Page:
After A Series Of Corporate Mergers, Hasbro Toy Company Now Owns Death Row Records

By on August 30, 2019 in ArticlesEntertainment

You might have missed it among all the news of Disney gobbling up former rivals in the entertainment world, but another recent corporate merger has resulted in a situation that's just as incongruous as Disney now owning It's Always Sunny in Philadelphia or The Rocky Horror Picture Show. Hasbro, the toy brand known for such product lines as Transformers, My Little Pony, and Mr. Potato Head, has purchased entertainment company Entertainment One, also known as eOne. And thanks to a series of random corporate mergers and bankruptcies, Hasbro now owns the entirety of Death Row Records.

The defunct record label that in its heyday housed such artists as Dr. Dre, Snoop Dogg, and Tupac was probably not the primary attraction of eOne for Hasbro, since the company also holds popular children's franchises like Peppa Pig and PJ Masks under its umbrella. So while it's unlikely that you're going to see a special edition G-Funk Mr. Potato Head any time soon, it's also not something you should rule out completely, as the acquisition's accompanying press release includes some enthusiastic words from Hasbro CEO Brian Goldner on the eOne catalog:

"The acquisition of eOne adds beloved story-led global family brands that deliver strong operating returns to Hasbro's portfolio and provides a pipeline of new brand creation driven by family-oriented storytelling."

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The Founding of Death Row

Death Row Records was founded in 1991 by Suge Knight, Dr. Dre and The D.O.C. after Dre became frustrated with his former label Ruthless Records. They founded the label using $1.5 million borrowed from an incarcerated cocaine kingpin named Michael "Harry-O" Harris. Harris was in jail pending a murder and drug trafficking charges which would eventually result in a 28 year sentence. His criminal lawyer was a man named David Kenner. To manage the investment, which constituted a 50% stake in the label, Kenner created a holding company called Godfather Entertainment. Harris reportedly was interested in launching a record label with Suge, as long as they helped his wife Lydia become a pop singer (more about Lydia in a moment).

Because he was incarcerated, lawyer David Kenner became crucial in overseeing the business for Michael. Kenner acted as the go-between for Harris and Suge Knight.

In its first four years of operation, Death Row generated a mind-altering $325 million in revenue after selling nearly 20 million records. It would generate more than $400 million.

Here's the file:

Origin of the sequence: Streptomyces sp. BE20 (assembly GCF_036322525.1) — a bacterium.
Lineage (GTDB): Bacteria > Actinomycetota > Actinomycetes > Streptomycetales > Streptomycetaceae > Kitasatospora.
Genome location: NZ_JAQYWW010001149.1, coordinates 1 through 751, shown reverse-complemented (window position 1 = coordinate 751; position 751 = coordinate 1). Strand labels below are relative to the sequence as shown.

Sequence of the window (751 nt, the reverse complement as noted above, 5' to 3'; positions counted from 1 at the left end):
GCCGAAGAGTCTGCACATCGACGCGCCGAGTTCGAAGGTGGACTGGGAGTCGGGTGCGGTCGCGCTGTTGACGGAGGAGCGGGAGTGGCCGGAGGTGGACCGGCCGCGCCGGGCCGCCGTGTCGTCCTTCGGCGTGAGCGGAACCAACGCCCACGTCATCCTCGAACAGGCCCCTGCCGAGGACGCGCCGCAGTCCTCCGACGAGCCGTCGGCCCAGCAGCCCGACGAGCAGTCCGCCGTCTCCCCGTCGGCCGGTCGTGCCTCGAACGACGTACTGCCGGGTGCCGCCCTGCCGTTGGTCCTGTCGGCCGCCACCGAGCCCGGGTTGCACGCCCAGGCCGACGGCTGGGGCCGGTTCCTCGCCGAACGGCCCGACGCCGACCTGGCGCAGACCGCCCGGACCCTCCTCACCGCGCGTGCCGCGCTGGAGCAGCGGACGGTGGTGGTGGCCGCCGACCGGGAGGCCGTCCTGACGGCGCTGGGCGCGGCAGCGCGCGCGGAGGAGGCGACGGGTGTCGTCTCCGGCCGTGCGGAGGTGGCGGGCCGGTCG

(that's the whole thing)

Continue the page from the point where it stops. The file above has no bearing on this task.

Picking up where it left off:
As the business became enormously successful, Harris became concerned about David Kenner's loyalties. He was right to be concerned. First off, neither Lydia nor Michael had ever received a dime in the form of royalties or dividends. Secondly, Kenner had basically given up on the prospect of getting Harris out a multi-decade sentence for murder. In Kenner's defense, he was also overwhelmed defending Death Row artists from their various legal troubles. At one point alone, Kenner was defending no fewer than SIX cases against Death Row artists and employees, including murder charges against Snoop Dogg.

Michael Harris became convinced that Suge Knight actually wanted him to stay in prison so he didn't have to split the profits. With Michael in prison and the source of his money likely illegal, what was he gonna do about it?

Suge Knight was arrested in 1996 on assault and probation violation charges. He was incarcerated until 2001.

After being released, Suge unsuccessfully attempted to revive Death Row records. In 2002 he was arrested again on probation violation charges. He was released and then jailed again in 2003 on assault charges.

The Harris Divorce

In March 2005, a Los Angeles jury awarded Lydia a $107 million civil court judgment against Suge Knight. After nearly a decade of behind the scenes fighting, a jury vindicated Lydia's claims that she and her husband Michael co-founded Death Row Records thanks to that $1.5 million investment and were deprived of half the company's profits.

Later in 2005, Michael Harris filed for divorce from Lydia Harris after learning that Lydia had been negotiating behind his back with Suge to get royalty payments and other assets. The divorce papers were filed from Soledad State Prison in Soledad, California. The closest courthouse was the sleepy beach town of Monterey, California.

In April 2006, surrounded by a dozen guards, Suge Knight was transferred up to Monterey from LA County to serve as a witness in the Michael and Lydia Harris divorce trial.

When it was all said and done, Michael and Lydia agreed to evenly-split the $107 million judgment.

On April 4, 2006, Death Row and Suge Knight filed for bankruptcy. Chapter 11 trustees eventually removed Suge Knight from any ownership stake in Death Row.

On January 15, 2009, the assets of Death Row Records were put up for auction. An entertainment development company called WIDEawake had the winning bid of $18 million. In 2012, WIDEawake's parent company New Solutions Financial Corp. filed for bankruptcy. In 2013, Death Row was sold by a bankruptcy court to a new company called Entertainment One for $280 million. Entertainment One is a media conglomerate that is perhaps best-known for owning children's brand Peppa Pig.

Earlier this week Hasbro acquired all the assets of Entertainment One for $4 billion.

It's a safe bet that Hasbro is hoping to replicate the success it's had adapting toy lines like Transformers to film and television with new properties that are popular among today's kids, but only time will tell exactly what Hasbro has in mind for its new box of toys. Theoretically, that includes whether or not any Death Row material will fit into any of those plans.

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